If you’ve been looking for a greatest-hits medley of Shakespearean scenes about drinking and carousing, performed at a local brewery with a healthy dose of audience participation, then boy does Bare Theatre have a show for you.
The performances in Raleigh and Durham this month, called ShakesBEER, feature a skeleton cast of actors springing from character to character and swapping genders, accents and roles with ease.
The show sprinkles in modern references and songs throughout, and it delights in breaking the fourth wall seemingly as often as possible. There have probably never been so many laughs at the (normally) sober “Sound and Fury” speech of Macbeth’s, nor so many “yo mama” jokes exchanged between Montagues and Capulets.
The shows, which can be found the next couple weeks in Wake, Durham and Orange county bars, all start at 8 p.m.
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And if you can’t make any of the remaining September shows, don’t worry. Chuck Keith, the writer in residence for Bare Theatre, said there’s another round of performances in the works for November and December – dates to be announced later at www.baretheatre.org.
“The hope is that this is something ongoing for the company and the actors that are a part of it,” Keith said. “The response of bars has been very positive and we feel good about ongoing interest.”
At 45 minutes, it’s shorter than a full play. And unlike at fancy theaters, the dress code at these brewery performances is whatever you want it to be. But on the flip side, the actors in a more traditional Shakespeare play probably wouldn’t steal a bite of your chips and dip mid-performance, or lead you onstage for a pretend sword fight with another audience member.
The fine players from Raleigh acting troupe Bare Theatre – directed by Dustin K. Britt – by might just do all of that – and more – at one of these shows.
You’ll have fun, in part because the actors are invested in doing that. Instead of selling tickets, they pass a hat around after the show and ask people to chip in however much they feel like.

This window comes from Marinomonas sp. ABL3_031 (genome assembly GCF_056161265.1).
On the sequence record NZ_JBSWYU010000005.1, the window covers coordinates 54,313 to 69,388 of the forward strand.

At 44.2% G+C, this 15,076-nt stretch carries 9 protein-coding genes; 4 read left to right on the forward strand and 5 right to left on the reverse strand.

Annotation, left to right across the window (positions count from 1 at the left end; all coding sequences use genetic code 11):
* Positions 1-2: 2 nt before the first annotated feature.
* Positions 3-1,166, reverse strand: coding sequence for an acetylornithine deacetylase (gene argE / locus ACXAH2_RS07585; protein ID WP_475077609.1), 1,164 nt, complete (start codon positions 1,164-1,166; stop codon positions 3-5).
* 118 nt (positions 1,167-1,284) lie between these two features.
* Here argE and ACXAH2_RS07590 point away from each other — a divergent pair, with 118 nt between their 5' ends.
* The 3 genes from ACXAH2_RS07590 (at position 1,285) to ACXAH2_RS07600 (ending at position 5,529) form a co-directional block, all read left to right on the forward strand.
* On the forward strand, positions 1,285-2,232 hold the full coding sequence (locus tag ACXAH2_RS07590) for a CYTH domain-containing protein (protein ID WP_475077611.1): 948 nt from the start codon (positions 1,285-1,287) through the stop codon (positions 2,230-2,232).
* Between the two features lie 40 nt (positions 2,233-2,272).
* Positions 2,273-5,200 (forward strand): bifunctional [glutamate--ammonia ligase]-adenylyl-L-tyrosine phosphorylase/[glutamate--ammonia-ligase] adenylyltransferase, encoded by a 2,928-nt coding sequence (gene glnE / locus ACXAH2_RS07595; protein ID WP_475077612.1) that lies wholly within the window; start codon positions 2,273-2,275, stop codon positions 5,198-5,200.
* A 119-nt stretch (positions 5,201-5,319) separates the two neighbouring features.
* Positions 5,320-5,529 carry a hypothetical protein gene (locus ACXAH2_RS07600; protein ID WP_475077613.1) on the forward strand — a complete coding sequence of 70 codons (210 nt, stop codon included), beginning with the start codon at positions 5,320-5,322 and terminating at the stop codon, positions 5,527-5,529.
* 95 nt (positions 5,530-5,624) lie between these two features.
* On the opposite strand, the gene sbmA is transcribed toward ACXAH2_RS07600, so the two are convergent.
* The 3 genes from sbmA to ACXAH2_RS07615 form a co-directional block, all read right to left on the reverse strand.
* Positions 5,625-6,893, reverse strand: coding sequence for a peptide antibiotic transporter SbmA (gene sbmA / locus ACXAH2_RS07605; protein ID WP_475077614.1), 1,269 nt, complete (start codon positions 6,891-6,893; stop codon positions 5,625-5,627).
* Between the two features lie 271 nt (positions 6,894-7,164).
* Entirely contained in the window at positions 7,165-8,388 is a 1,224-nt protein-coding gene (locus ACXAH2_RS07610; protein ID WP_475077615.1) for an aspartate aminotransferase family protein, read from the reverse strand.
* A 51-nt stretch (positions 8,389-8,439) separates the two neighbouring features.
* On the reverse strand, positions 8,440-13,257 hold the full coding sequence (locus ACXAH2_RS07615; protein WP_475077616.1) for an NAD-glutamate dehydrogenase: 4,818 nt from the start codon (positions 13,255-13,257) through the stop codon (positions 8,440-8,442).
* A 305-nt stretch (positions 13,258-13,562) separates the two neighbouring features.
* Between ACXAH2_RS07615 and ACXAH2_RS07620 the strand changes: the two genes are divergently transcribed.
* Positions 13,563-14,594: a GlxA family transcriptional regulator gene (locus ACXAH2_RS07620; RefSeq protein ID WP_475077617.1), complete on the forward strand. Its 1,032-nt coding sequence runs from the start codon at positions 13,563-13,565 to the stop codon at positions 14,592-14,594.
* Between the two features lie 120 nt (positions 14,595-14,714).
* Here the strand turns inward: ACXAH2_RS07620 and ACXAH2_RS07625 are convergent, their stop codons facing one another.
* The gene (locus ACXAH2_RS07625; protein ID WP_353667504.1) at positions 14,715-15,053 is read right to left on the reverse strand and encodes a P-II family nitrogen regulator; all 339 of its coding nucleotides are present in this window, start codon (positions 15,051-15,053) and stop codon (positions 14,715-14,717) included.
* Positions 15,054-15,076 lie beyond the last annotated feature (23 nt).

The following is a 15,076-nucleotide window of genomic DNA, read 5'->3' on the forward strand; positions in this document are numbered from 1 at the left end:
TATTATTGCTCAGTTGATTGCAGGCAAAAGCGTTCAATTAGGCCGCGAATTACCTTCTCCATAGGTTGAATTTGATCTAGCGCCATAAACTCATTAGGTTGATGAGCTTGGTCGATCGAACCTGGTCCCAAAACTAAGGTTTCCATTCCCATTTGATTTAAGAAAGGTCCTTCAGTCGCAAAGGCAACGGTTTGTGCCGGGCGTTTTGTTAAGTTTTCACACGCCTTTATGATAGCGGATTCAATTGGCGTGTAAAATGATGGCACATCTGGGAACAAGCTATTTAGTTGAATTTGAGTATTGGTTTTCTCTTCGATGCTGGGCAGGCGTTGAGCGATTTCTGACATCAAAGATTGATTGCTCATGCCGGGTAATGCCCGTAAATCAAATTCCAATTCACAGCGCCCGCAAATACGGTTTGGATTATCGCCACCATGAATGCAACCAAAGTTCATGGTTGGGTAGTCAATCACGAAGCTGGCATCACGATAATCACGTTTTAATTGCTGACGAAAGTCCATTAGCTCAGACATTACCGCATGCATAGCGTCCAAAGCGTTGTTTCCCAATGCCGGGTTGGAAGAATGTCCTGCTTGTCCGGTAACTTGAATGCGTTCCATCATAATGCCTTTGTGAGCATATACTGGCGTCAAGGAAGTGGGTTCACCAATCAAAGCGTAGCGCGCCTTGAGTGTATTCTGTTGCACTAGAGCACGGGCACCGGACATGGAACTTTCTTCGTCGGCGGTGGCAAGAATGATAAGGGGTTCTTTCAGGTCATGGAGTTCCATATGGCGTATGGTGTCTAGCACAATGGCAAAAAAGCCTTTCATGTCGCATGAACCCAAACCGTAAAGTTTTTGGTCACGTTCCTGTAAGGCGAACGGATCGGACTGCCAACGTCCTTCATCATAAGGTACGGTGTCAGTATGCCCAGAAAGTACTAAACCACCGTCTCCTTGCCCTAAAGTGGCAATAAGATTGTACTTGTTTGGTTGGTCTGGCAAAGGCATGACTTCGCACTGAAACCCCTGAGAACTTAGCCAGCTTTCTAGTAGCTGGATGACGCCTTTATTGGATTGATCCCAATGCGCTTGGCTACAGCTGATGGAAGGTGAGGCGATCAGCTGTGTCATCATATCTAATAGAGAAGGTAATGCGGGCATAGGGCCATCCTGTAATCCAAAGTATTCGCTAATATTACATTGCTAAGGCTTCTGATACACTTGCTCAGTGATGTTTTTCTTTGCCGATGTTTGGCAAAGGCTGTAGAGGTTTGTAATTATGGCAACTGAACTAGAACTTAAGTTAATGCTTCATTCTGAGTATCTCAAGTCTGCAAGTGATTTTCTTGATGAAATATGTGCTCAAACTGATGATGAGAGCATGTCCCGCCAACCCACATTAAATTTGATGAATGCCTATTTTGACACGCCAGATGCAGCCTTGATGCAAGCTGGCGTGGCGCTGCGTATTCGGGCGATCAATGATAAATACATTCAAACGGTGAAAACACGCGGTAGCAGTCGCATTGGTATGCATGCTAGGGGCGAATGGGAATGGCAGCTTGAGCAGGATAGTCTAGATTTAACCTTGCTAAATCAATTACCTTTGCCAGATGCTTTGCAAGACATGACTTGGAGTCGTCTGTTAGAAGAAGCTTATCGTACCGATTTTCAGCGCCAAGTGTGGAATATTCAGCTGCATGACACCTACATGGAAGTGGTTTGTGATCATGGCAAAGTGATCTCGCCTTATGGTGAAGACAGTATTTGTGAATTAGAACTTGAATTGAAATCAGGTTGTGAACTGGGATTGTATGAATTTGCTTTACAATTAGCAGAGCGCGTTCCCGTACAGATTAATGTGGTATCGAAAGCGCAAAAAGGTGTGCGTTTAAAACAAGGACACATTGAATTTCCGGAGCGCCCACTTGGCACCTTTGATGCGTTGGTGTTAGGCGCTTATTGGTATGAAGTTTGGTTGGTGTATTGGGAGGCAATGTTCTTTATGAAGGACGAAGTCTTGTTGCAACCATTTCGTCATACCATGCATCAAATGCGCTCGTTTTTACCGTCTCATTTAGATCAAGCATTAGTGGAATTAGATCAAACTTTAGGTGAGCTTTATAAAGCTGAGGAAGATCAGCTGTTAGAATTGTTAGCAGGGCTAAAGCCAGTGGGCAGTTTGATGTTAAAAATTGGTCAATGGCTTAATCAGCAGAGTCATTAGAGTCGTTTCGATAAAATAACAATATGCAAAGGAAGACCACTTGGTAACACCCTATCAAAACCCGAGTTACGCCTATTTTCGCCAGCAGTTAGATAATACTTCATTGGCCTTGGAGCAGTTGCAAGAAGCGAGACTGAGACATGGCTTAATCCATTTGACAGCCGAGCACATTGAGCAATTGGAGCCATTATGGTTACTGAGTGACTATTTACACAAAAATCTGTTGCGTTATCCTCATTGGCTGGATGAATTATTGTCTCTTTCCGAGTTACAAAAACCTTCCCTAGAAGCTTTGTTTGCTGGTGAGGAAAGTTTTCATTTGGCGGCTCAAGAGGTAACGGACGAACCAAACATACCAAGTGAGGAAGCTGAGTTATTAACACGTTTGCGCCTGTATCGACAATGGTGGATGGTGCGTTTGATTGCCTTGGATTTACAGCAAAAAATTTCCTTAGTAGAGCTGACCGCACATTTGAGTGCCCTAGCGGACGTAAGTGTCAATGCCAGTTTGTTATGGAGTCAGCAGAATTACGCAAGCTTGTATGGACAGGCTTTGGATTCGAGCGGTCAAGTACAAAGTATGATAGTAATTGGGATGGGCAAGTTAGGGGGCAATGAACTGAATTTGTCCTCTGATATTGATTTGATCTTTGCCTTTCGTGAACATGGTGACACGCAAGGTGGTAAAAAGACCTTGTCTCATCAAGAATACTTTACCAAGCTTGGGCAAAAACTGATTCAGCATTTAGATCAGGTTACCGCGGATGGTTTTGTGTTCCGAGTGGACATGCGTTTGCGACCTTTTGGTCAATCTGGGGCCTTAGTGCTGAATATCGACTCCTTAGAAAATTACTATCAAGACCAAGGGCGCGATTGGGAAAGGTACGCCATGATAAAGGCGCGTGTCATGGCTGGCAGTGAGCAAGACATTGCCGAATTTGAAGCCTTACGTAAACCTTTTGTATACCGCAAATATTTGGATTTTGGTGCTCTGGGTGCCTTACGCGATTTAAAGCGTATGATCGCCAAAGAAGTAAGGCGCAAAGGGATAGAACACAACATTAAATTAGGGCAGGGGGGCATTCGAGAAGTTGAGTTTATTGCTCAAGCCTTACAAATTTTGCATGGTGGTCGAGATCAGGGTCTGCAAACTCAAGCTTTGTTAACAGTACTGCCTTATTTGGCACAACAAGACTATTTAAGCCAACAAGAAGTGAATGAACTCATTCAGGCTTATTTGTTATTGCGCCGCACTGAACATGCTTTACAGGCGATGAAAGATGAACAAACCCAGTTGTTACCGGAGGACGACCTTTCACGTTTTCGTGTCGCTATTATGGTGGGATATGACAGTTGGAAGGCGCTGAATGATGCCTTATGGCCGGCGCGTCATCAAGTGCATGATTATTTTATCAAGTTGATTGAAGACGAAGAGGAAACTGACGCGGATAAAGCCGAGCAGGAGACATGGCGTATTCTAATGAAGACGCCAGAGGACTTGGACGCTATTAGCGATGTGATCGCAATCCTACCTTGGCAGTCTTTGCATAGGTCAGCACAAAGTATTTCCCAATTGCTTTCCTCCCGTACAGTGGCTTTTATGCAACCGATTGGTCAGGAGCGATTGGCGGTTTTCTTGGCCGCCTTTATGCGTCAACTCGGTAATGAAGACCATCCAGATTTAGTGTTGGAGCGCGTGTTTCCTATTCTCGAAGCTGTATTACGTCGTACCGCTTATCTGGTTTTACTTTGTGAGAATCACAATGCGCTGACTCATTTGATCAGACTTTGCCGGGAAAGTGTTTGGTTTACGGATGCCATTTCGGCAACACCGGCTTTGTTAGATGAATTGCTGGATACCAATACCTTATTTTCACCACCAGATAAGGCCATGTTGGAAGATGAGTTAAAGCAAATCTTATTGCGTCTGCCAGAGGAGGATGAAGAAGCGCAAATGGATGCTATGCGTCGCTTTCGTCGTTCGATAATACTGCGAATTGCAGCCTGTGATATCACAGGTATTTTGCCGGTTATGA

“Multiples of $20 are preferred,” one actor quipped when I saw them at the Imurj bar in Raleigh.
If you enjoy Shakespeare only for Hamlet’s brooding monologues or Henry V’s inspiring speeches, you might not find what you’re looking for. But if you chuckled at the rotund Falstaff’s antics, or the innuendo in plays like “A Midsummer Night’s Dream,” you’ll be a fan.
And don’t fret that you won’t be able to follow along if you didn’t take a Shakespeare class in college.
The actors often discuss when they’re switching to a new play – can you take an Uber to fair Verona? – and many of the scenes also get their own individual, memorable accents, ranging from Bella Lugosi to Janice from “Friends.”
It’s also worth mentioning that Shakespeare himself probably would’ve been proud at how much better beer is now than in Elizabethan England. And if you find yourself totally unable to follow along, don’t worry. You can blame alcohol-induced gibberish, just like Shakespeare does in “Othello” – “Drunk? And speak parrot? And squabble? Swagger? Swear?”
Sounds like a fun Friday night.
Doran: 919-836-2858; Twitter: @will_doran
All shows are at 8 p.m.
Sept. 4 at Full Steam Brewery in Durham
Sept. 5 at Full Steam Brewery in Durham
Sept. 6 at Imurj in Raleigh
Sept. 11 at Mystery Brewing Public House in Hillsborough